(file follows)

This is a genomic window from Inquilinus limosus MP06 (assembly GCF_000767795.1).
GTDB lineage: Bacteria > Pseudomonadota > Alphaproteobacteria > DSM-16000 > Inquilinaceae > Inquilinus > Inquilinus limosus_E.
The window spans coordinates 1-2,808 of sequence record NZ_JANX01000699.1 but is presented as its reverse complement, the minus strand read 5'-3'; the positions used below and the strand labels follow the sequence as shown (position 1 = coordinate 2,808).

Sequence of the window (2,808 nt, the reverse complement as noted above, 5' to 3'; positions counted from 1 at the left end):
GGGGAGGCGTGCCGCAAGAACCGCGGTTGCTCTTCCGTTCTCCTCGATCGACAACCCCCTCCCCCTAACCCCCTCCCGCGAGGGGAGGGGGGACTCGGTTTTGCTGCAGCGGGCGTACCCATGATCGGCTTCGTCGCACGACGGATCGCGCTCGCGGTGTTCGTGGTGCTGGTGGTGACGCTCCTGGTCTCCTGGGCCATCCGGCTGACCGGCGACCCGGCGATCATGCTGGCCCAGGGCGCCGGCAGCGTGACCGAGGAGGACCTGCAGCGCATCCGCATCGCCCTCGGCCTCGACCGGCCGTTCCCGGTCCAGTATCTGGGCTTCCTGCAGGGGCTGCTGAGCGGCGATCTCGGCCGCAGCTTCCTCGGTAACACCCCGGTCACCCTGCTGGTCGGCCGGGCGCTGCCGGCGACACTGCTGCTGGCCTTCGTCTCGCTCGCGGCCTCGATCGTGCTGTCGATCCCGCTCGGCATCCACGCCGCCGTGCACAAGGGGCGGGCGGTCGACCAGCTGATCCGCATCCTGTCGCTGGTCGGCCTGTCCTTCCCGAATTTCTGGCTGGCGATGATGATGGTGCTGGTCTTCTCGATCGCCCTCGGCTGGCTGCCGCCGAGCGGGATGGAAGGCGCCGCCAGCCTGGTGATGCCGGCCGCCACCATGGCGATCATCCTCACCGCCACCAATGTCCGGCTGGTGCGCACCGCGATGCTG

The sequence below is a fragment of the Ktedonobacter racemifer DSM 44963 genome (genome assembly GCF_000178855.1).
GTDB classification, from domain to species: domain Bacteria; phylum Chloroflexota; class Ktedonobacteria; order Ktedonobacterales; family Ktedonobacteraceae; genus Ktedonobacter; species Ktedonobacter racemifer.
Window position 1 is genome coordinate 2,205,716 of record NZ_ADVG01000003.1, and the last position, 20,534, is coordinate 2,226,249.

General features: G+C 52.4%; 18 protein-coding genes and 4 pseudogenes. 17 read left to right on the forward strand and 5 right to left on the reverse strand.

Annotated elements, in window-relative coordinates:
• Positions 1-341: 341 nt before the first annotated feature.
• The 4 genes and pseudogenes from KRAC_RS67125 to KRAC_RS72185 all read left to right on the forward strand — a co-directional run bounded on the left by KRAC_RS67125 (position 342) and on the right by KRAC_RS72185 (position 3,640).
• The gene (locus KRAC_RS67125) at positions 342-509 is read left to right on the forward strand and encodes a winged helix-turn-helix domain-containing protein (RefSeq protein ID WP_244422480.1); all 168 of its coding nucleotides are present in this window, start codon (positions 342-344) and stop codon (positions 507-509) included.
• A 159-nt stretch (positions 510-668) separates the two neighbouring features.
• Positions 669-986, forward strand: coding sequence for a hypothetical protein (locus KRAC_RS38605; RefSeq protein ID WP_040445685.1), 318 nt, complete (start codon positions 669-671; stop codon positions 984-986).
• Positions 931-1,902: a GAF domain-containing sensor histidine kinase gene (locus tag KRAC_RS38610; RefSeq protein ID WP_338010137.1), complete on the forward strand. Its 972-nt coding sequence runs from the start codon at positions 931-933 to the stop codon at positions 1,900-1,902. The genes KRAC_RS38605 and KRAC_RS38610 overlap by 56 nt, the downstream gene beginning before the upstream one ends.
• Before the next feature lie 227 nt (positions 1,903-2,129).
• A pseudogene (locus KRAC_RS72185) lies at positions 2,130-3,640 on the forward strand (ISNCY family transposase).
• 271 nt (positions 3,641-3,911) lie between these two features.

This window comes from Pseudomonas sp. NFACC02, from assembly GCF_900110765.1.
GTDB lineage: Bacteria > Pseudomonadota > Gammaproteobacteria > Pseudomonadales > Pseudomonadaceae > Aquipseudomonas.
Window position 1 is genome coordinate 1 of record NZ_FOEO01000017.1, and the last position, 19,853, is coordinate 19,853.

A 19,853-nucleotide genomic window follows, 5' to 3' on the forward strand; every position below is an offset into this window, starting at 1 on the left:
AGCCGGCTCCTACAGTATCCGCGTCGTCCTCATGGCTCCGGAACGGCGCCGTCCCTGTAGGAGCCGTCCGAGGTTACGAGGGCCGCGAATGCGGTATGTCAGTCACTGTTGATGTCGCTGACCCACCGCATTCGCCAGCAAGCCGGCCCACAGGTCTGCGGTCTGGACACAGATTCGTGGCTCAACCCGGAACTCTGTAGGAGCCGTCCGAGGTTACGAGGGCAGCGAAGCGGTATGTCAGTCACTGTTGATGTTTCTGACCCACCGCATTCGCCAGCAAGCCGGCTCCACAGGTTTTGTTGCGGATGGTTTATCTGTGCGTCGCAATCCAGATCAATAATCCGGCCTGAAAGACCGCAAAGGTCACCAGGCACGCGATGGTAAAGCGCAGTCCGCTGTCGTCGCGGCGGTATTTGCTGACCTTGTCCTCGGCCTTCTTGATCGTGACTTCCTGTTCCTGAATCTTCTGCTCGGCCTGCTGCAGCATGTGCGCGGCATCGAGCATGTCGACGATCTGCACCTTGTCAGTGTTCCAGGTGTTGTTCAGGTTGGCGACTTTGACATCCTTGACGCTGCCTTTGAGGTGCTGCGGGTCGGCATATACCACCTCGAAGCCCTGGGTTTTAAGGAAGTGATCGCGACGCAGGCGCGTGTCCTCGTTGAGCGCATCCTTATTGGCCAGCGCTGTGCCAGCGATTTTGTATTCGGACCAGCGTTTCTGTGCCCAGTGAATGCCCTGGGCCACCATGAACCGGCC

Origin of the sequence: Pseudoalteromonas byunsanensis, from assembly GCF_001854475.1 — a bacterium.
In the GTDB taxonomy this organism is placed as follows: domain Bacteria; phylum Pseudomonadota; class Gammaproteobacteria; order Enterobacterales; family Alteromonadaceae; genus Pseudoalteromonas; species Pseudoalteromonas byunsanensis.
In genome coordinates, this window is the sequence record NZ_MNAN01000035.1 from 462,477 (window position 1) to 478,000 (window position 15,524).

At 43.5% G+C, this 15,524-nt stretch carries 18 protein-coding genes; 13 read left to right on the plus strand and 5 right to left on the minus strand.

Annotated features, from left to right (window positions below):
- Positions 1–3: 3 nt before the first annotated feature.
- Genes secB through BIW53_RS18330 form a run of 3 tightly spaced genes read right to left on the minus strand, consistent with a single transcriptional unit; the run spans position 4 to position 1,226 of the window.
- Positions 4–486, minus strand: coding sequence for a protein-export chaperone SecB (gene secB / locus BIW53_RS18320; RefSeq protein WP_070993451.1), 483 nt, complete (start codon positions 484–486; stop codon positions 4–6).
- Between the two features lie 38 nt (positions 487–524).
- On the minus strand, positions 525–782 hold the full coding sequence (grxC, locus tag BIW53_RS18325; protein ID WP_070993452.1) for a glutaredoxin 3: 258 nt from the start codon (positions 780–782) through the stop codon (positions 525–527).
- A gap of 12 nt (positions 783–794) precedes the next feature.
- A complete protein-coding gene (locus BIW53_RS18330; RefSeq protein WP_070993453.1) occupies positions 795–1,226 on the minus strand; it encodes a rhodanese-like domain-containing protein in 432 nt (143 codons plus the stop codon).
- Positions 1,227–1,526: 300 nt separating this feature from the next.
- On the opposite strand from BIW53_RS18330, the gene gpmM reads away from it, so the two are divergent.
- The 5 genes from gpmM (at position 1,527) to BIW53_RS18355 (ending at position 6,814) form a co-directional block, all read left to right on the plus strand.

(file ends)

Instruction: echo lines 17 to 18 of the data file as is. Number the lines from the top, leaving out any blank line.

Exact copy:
• Before the next feature lie 227 nt (positions 1,903-2,129).
• A pseudogene (locus KRAC_RS72185) lies at positions 2,130-3,640 on the forward strand (ISNCY family transposase).